An accounting manager is not merely an accountant, in fact, being a good accountant, although a great thing, isn’t necessarily a prerequisite for being a great accounting manager. Here are 5 top leadership skills you need.
With several skilled, experienced accountants on your team and an intricate web of tools and IT systems, as an accounting manager, doing financial projections and handling company’s assets will be the least of your worries.
Instead, you need to focus on some of the most crucial leadership skills. No matter how arbitrary some of the items on this list may appear, they are all vital in one’s ability to perform.
The first thing you need to understand is that there’s a common misconception about accountants that they’re just people dwelling in numbers. You see, one of the things you need to understand is that most of your clients and employers won’t have the same level of financial literacy you do, which is why you’ll have to give them a simplified written or oral report. For this reason alone, every accounting manager needs to be well versed in the art of communication. Keep in mind that a powerful presentation may make a difference between them heeding your advice and ignoring it altogether.
In theory, coming out with your financial projection or warning may be considered enough, yet, just because you’ve warned your superiors of a problem or presented them with a possibility doesn’t mean that you’ve done enough. Your inability to persuade them or interpret this data in a way that they’ll find understandable may be considered a grievous offense. In turn, a mistake that they make from failing to listen to your advice might end up being interpreted as your own fault, which could lead to damaging your reputation.
Lastly, as a manager, you’ll need to transfer orders and gather feedback, neither of which can be done efficiently without proper communication skills. Moreover, an accounting manager plays a crucial role in devising a sound business plan that will later be presented to investors. This is also a good reason why one needs to work on their communication.
The age of pen and paper is long behind us, which is why an accounting manager of the 21st century needs to be as tech-savvy as possible. Most accounting programs are fairly simple to use, yet, as a manager, you’ll have to worry about more than just accounting. Integrating these accounting tools with collaboration platforms, IM software and remote desktop monitoring is just the glimpse of a system that could potentially revolutionize your productivity. This is probably the main reason why best accounting firms also insist on one’s IT background and competence.
Another important factor to look out for is the issue of adaptability, which is only something that a truly tech-savvy person can do. An accounting manager needs to be the first one to understand these changes. The reason why this is considered a leadership skill is due to the fact that it enables an accounting manager to lead others by example.
3. Critical thinking
One of the greatest misconceptions that a lot of people make is believing that when it comes to numbers, regulations and laws, there’s no room for interpretation or critical thinking. Anyone who has ever belonged to the world of accounting knows just how ridiculous this statement sounds.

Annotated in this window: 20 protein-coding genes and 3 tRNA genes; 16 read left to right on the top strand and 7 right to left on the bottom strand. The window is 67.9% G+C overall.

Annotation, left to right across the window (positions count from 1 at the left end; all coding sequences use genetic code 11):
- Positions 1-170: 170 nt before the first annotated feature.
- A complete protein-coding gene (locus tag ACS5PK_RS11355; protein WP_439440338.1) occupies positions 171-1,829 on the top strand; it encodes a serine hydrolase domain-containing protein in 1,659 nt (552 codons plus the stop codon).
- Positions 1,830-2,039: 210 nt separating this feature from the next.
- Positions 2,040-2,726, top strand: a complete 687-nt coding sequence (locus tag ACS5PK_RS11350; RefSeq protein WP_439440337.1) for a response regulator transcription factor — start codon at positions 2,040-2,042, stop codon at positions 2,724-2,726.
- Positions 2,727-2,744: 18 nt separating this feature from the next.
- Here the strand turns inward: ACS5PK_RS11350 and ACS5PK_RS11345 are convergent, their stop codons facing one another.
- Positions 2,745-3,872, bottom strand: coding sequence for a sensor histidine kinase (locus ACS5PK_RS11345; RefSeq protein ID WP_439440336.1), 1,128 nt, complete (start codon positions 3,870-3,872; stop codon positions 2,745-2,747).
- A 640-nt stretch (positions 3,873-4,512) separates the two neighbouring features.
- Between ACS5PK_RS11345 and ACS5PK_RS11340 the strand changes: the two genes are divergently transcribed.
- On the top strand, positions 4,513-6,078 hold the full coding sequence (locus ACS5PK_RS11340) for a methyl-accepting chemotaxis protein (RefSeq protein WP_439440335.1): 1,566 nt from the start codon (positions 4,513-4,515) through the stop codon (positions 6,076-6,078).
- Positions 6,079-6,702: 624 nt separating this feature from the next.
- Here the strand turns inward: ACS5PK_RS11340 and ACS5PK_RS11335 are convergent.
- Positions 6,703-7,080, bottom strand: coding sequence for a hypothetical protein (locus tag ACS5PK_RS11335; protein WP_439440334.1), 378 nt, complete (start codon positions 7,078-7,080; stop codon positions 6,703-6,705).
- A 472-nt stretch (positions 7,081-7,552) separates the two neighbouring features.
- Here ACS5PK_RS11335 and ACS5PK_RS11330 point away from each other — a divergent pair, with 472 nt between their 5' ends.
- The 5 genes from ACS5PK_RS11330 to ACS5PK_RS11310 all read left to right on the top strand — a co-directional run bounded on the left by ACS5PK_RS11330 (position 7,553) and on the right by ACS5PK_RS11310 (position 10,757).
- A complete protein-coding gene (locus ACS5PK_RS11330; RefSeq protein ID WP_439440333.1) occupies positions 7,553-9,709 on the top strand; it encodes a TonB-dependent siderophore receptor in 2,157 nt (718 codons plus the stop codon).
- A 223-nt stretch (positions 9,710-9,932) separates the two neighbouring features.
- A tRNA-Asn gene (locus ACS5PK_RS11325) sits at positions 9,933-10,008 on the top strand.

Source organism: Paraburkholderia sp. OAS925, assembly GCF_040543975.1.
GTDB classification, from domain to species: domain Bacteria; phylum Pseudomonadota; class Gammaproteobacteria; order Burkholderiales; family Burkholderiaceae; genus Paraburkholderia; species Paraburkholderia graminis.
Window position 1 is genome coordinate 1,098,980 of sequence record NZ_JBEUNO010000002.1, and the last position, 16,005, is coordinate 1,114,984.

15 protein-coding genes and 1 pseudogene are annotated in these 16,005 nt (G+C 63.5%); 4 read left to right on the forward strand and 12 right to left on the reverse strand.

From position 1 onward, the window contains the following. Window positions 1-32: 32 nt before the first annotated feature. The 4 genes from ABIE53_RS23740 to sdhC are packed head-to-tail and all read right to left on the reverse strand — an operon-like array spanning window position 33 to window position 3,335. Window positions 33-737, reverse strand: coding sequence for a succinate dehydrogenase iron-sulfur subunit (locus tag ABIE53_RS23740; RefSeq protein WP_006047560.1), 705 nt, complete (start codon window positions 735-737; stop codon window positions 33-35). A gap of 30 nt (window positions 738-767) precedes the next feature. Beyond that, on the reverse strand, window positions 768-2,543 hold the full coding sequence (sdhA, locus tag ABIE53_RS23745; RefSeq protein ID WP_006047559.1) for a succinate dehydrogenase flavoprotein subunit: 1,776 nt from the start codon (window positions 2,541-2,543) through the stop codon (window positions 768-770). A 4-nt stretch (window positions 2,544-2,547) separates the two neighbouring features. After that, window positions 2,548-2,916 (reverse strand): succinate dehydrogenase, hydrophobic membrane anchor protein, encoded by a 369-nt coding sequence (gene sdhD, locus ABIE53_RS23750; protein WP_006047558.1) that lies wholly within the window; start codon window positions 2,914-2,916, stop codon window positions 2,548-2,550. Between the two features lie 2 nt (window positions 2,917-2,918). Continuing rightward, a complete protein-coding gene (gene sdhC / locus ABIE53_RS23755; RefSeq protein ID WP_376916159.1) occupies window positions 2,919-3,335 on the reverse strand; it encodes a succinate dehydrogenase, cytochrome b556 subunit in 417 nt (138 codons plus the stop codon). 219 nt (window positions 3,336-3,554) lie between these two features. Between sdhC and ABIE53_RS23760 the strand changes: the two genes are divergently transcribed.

The ability to spot patterns and form a strategy is something that’s completely impossible without the ability to think critically. This soft skill is something that can be developed over time, however, this process can be facilitated if one is willing to actively practice it. In fact, not taking anything for granted is probably one of the best principles for any team leader to adhere to.
Anyone who has ever managed a team knows that the majority of time is spent persuading senior management not to interfere with the internal structure of the team and their core tasks. This is just one of the reasons why people-skills are crucial and should be developed as soon as possible.
Another important reason is the internal unity of the team, which can’t be achieved without a charismatic (something we’ll discuss next) leader. Sure, as a manager you can probably impose your will either way but persuading everyone to support you might yield much better results.
Finally, persuading everyone to be on board with your decisions is an active skill, yet, passively inspiring loyalty is an ongoing process that can only be achieved through charisma. Despite what some people may like to believe, charisma is not something you’re born with, it’s something you develop, train and harness for as long as you live. The way in which you treat others inspires loyalty. Dale Carnegie’s iconic book How to Win Friends and Influence People is a great source for learning how to be more charismatic.
At the very end, keep in mind that you’re not an accountant first and a manager second, you’re both of these things at the same time. Balancing these two aspects is probably the first thing you need to achieve before focusing on anything else. The importance of your leadership abilities lies in the fact that they benefit each member of your team individually, same as the company as a whole.
Neil is a digital marketing student, a DIY enthusiast and a beginner at the blogging scene. His home is the whole world because he travels a lot. While you are reading this he is probably somewhere other than where he was yesterday.